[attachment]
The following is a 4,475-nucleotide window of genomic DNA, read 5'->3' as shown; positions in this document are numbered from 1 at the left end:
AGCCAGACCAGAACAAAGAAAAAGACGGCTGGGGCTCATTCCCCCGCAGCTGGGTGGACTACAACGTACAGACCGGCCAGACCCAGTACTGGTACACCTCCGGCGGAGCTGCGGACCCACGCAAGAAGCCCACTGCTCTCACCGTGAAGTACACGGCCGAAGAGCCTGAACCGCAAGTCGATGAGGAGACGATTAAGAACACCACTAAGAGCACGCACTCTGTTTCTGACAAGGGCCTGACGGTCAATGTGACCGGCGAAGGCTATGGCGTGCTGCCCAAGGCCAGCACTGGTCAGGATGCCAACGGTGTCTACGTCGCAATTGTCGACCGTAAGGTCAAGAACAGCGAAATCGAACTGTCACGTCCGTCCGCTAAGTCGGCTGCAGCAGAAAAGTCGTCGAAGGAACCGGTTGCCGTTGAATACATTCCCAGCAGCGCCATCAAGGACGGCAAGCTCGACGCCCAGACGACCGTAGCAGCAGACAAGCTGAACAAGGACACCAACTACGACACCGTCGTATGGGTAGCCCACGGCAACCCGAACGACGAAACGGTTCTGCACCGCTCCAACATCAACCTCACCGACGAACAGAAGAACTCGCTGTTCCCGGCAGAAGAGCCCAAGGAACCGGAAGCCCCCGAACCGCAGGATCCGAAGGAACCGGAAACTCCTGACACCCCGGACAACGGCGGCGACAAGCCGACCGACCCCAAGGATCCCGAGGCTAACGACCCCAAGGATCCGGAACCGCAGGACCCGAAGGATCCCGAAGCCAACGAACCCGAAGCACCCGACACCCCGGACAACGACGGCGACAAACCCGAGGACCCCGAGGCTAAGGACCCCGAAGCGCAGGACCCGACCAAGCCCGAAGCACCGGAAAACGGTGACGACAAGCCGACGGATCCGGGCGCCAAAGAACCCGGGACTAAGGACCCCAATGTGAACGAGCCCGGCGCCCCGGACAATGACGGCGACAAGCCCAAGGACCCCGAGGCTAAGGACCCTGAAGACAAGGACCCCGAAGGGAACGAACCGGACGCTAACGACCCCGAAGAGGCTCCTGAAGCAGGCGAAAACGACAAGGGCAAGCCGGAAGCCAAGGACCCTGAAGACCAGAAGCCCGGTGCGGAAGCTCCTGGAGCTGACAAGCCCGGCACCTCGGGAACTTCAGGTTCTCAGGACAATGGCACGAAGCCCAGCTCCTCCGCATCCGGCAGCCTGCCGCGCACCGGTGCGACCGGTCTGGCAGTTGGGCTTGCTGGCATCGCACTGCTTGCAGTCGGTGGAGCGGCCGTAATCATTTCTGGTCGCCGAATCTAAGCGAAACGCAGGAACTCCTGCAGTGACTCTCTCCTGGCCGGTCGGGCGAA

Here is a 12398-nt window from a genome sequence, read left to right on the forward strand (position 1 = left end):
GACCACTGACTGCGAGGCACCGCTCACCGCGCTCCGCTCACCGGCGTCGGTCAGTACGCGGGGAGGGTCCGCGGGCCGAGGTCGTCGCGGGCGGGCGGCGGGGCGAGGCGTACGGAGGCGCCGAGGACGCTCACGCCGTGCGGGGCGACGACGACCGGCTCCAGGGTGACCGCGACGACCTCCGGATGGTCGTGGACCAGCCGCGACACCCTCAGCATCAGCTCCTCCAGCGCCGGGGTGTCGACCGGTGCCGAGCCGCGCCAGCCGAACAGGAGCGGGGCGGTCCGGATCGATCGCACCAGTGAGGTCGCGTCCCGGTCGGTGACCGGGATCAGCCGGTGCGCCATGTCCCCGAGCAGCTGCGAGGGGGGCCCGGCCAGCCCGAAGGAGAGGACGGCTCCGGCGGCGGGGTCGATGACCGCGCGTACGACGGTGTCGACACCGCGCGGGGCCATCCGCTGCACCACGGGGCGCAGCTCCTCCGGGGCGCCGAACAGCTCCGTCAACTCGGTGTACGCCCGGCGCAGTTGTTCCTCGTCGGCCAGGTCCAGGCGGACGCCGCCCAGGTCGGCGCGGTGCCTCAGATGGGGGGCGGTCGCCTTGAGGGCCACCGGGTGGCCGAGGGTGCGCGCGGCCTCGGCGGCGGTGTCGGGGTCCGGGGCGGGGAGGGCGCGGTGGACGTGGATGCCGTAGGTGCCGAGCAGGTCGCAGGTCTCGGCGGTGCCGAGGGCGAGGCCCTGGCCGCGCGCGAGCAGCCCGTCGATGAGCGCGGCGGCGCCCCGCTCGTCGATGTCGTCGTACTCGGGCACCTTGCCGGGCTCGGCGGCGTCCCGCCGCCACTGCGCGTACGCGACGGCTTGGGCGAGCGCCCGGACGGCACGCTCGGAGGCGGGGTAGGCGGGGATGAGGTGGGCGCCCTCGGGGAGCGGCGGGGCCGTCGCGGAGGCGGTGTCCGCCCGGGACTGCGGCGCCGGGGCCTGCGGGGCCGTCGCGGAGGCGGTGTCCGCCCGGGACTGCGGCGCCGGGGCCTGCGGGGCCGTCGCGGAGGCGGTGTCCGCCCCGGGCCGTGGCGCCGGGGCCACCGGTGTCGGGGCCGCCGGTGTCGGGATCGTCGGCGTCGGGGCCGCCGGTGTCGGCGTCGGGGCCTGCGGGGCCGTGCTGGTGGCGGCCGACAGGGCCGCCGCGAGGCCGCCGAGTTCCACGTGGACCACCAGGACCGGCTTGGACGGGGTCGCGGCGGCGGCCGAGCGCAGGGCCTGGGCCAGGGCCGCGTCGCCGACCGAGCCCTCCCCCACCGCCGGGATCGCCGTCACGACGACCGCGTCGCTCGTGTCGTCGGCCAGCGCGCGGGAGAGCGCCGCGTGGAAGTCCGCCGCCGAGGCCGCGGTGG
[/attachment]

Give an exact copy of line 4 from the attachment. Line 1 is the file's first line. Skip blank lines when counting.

GACCACTGACTGCGAGGCACCGCTCACCGCGCTCCGCTCACCGGCGTCGGTCAGTACGCGGGGAGGGTCCGCGGGCCGAGGTCGTCGCGGGCGGGCGGCGGGGCGAGGCGTACGGAGGCGCCGAGGACGCTCACGCCGTGCGGGGCGACGACGACCGGCTCCAGGGTGACCGCGACGACCTCCGGATGGTCGTGGACCAGCCGCGACACCCTCAGCATCAGCTCCTCCAGCGCCGGGGTGTCGACCGGTGCCGAGCCGCGCCAGCCGAACAGGAGCGGGGCGGTCCGGATCGATCGCACCAGTGAGGTCGCGTCCCGGTCGGTGACCGGGATCAGCCGGTGCGCCATGTCCCCGAGCAGCTGCGAGGGGGGCCCGGCCAGCCCGAAGGAGAGGACGGCTCCGGCGGCGGGGTCGATGACCGCGCGTACGACGGTGTCGACACCGCGCGGGGCCATCCGCTGCACCACGGGGCGCAGCTCCTCCGGGGCGCCGAACAGCTCCGTCAACTCGGTGTACGCCCGGCGCAGTTGTTCCTCGTCGGCCAGGTCCAGGCGGACGCCGCCCAGGTCGGCGCGGTGCCTCAGATGGGGGGCGGTCGCCTTGAGGGCCACCGGGTGGCCGAGGGTGCGCGCGGCCTCGGCGGCGGTGTCGGGGTCCGGGGCGGGGAGGGCGCGGTGGACGTGGATGCCGTAGGTGCCGAGCAGGTCGCAGGTCTCGGCGGTGCCGAGGGCGAGGCCCTGGCCGCGCGCGAGCAGCCCGTCGATGAGCGCGGCGGCGCCCCGCTCGTCGATGTCGTCGTACTCGGGCACCTTGCCGGGCTCGGCGGCGTCCCGCCGCCACTGCGCGTACGCGACGGCTTGGGCGAGCGCCCGGACGGCACGCTCGGAGGCGGGGTAGGCGGGGATGAGGTGGGCGCCCTCGGGGAGCGGCGGGGCCGTCGCGGAGGCGGTGTCCGCCCGGGACTGCGGCGCCGGGGCCTGCGGGGCCGTCGCGGAGGCGGTGTCCGCCCGGGACTGCGGCGCCGGGGCCTGCGGGGCCGTCGCGGAGGCGGTGTCCGCCCCGGGCCGTGGCGCCGGGGCCACCGGTGTCGGGGCCGCCGGTGTCGGGATCGTCGGCGTCGGGGCCGCCGGTGTCGGCGTCGGGGCCTGCGGGGCCGTGCTGGTGGCGGCCGACAGGGCCGCCGCGAGGCCGCCGAGTTCCACGTGGACCACCAGGACCGGCTTGGACGGGGTCGCGGCGGCGGCCGAGCGCAGGGCCTGGGCCAGGGCCGCGTCGCCGACCGAGCCCTCCCCCACCGCCGGGATCGCCGTCACGACGACCGCGTCGCTCGTGTCGTCGGCCAGCGCGCGGGAGAGCGCCGCGTGGAAGTCCGCCGCCGAGGCCGCGGTGG